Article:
5 questions about your child’s eating habits

Healthy food

Parents often worry about their children’s development. Part of this includes their eating habits and preferences. To help ease your concerns and understand common developmental issues, here are five key questions that you should consider asking yourself about your child’s eating.

1) Is my child eating enough? 

As a parent your job is to make sure that your child is developing healthily and eating is a big part of that. It’s normal to worry that your child is not getting the food that he or she needs to grow. But kids are more than capable of knowing when they are hungry or not. Unless your doctor tells you that your child isn’t getting the nutrients that he or she needs, you should not worry about a lack of food intake.

2) Is my child an over-eater? 

Similarly, parents often worry that their child could be developing an unhealthy relationship with food that could lead to overweight and obesity. Since obesity for children is at a staggering 17% in America, this is understandable. Once again, unless your child’s pediatrician has expressed concern about your child’s weight, there is no need to worry. Children come in all shapes and sizes and vary in their appetites. You should trust children to be able to feed themselves. Especially if your child partakes in physical activity often, his or her appetite may be larger. This is completely normal. Remember that your kids are constantly growing and they need food to support their development.

3) How can I get my child to eat healthier food?

Young children need carbohydrates and fatty acids for their developing brain and body. However, if you are concerned that your child tends to reach for the chips instead of the carrots, you are not alone. Children, just like adults, have a sweet tooth, and it is normal for them to want desserts and chips instead of carrots. If you notice that your child’s diet consists mostly of processed foods, try and buy healthy snacks so that your child has fewer unhealthy options. But there is no need to fret over a dessert every now and then. All food is good food as long as it’s in moderation. You can also find helpful resources and information at Stanford Children’s Health Center for Healthy Weight.

4) Is it OK that my child does not want to taste new foods? 

Trying new foods is an important part of development. But try and remember how you felt about Brussel sprouts or fish as a child. Did they seem strange and unpleasant to you? This is exactly how some children feel too, and it’s completely normal. Your child’s tastes will develop as they grow. Today they might hate broccoli, but in a couple of months, it might be their favorite food. No one can predict what they will like in the future so it’s important to introduce them to a variety of foods often. If they refuse to try it, don’t push them to. Better yet, model an interest in new foods and openness to culinary experiences. Try not over-complicating the food and offering it at a time when your child is not tired and is reasonably hungry, but not too hungry. Remember that children may need the food to be introduced as many as six to fifteen times before they try it.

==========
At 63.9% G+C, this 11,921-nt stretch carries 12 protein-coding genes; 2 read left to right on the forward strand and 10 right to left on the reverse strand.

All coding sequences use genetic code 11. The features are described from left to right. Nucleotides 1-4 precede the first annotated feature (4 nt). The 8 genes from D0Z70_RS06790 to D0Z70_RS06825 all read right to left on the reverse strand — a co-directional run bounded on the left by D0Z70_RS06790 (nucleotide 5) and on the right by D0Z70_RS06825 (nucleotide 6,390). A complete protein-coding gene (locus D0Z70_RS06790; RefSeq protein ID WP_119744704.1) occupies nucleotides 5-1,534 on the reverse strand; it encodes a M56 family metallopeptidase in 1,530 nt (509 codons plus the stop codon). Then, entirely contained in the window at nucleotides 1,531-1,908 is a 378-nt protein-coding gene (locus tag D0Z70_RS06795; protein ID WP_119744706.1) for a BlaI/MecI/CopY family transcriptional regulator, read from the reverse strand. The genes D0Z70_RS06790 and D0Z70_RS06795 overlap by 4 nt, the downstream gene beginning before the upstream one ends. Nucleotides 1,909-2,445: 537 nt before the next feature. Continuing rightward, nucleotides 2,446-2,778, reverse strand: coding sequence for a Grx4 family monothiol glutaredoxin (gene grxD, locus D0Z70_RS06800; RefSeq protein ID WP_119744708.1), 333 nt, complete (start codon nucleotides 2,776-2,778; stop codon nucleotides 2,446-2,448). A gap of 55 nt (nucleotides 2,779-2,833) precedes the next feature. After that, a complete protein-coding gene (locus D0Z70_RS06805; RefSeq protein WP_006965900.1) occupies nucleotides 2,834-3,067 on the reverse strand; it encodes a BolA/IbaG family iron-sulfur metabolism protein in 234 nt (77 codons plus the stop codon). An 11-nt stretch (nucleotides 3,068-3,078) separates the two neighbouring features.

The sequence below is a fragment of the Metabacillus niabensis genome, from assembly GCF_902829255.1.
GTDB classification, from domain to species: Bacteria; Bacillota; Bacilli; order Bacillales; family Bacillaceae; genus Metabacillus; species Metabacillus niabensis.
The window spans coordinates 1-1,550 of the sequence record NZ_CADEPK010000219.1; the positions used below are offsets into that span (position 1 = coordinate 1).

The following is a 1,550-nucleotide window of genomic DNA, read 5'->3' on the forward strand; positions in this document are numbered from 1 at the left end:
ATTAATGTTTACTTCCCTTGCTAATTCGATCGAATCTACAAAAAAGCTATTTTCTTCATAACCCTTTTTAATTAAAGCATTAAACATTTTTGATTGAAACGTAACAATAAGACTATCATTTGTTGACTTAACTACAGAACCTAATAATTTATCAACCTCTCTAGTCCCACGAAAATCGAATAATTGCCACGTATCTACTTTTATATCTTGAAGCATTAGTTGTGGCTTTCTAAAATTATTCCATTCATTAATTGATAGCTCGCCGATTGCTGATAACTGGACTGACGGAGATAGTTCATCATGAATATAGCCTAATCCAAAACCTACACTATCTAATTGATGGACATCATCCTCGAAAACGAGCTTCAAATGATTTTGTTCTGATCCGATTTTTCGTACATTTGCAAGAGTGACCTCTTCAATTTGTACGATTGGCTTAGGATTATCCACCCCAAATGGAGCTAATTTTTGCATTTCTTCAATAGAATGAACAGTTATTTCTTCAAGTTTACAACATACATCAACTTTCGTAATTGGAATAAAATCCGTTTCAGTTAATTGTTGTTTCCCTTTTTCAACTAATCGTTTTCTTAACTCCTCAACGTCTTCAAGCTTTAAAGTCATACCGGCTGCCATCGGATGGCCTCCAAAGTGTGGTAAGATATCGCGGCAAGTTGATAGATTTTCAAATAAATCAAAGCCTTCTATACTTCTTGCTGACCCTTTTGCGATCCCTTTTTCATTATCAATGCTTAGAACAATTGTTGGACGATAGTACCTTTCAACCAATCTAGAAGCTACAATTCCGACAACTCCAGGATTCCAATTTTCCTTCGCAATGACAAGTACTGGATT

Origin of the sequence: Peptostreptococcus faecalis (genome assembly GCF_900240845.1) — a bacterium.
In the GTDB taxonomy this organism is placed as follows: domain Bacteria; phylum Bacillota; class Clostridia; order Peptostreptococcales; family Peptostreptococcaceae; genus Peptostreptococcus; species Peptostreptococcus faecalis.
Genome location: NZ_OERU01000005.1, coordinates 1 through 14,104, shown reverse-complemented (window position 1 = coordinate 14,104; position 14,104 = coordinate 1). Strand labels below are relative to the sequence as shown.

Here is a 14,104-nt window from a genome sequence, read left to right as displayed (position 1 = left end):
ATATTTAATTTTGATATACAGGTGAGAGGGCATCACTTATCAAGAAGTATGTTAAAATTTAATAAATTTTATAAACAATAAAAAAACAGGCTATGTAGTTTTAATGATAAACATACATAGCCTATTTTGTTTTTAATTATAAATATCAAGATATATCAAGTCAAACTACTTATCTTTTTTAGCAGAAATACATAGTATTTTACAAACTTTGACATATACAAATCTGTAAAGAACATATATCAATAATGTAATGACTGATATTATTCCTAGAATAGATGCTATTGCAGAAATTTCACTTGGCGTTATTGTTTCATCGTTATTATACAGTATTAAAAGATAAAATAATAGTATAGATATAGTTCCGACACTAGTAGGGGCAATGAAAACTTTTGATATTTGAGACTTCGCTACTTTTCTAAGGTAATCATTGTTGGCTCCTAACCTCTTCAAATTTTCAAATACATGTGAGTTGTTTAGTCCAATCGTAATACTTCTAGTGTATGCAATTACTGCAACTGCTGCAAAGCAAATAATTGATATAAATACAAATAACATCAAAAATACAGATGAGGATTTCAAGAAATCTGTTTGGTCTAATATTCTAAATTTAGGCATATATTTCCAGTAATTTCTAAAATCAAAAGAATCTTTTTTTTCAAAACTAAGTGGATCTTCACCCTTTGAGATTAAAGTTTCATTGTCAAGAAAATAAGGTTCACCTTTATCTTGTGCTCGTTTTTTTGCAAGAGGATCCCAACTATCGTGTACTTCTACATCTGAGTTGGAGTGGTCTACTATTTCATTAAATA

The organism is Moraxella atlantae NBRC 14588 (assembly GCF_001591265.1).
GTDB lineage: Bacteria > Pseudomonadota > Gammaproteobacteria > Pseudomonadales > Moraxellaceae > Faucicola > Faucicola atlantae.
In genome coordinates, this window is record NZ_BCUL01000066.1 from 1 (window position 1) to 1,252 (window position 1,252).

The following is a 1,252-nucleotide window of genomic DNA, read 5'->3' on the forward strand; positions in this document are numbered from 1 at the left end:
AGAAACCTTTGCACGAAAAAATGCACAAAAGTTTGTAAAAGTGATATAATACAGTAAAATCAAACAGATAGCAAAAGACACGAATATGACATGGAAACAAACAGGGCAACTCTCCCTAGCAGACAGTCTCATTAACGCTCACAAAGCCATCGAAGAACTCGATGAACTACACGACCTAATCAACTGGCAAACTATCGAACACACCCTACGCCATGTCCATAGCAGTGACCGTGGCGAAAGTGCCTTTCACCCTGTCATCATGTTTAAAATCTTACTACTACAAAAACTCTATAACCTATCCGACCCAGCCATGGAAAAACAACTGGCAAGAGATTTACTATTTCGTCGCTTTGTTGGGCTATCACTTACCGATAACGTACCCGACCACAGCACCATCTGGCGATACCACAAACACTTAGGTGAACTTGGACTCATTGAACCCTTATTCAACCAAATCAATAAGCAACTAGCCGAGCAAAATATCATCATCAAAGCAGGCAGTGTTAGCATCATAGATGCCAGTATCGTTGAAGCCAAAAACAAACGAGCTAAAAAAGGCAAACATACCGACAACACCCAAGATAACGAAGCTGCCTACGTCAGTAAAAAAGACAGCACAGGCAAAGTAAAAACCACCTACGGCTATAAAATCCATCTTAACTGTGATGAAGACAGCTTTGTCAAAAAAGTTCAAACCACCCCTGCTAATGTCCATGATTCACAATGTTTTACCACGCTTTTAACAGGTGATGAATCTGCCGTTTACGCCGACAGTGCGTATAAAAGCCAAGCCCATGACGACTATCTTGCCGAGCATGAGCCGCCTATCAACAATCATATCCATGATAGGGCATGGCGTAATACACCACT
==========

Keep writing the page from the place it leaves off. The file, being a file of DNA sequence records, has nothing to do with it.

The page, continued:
5) What if I as a parent have my own struggles with eating or my weight?

Adults in Western society are affected by unrealistic cultural expectations to maintain a certain body type. At times of stress, some people tend to regulate their emotions through restriction, over-eating, or additional unhealthy behaviors around food and exercise. Parents always ask themselves how their own concerns, habits, and challenges affect their interactions with their kids. If your eating preferences or the way you think about your body make you feel uncertain how to best help your child try new foods, eat healthfully, and consume food in appropriate amounts, know that you are not alone! Many parents share these concerns. There are many resources available from professional organizations and universities or reach out to your pediatrician and seek their advice. The general recommendation is to maintain a routine of three meals and two to three snacks every day, offer a wide variety of foods, allow room for flexibility and discovery, and have family meals at least a few evenings a week.

Parents care about their children and are dedicated to fostering their development of healthy eating habits. With these good intentions, you are already on the path to success!

If you are someone who feels that your own concerns about your eating affect your parenting or affect your child’s eating, psychologists at Stanford University may be a possible resource for you.

Researchers at Stanford University are now recruiting parents with histories of binge-eating disorder, bulimia nervosa, or anorexia nervosa whose children are between 1-5 years old, to a new parenting program study.

Elena Lund is the Research Assistant to Shiri Sharvit Sadeh at the Parent Based Prevention Laboratory, Stanford University.

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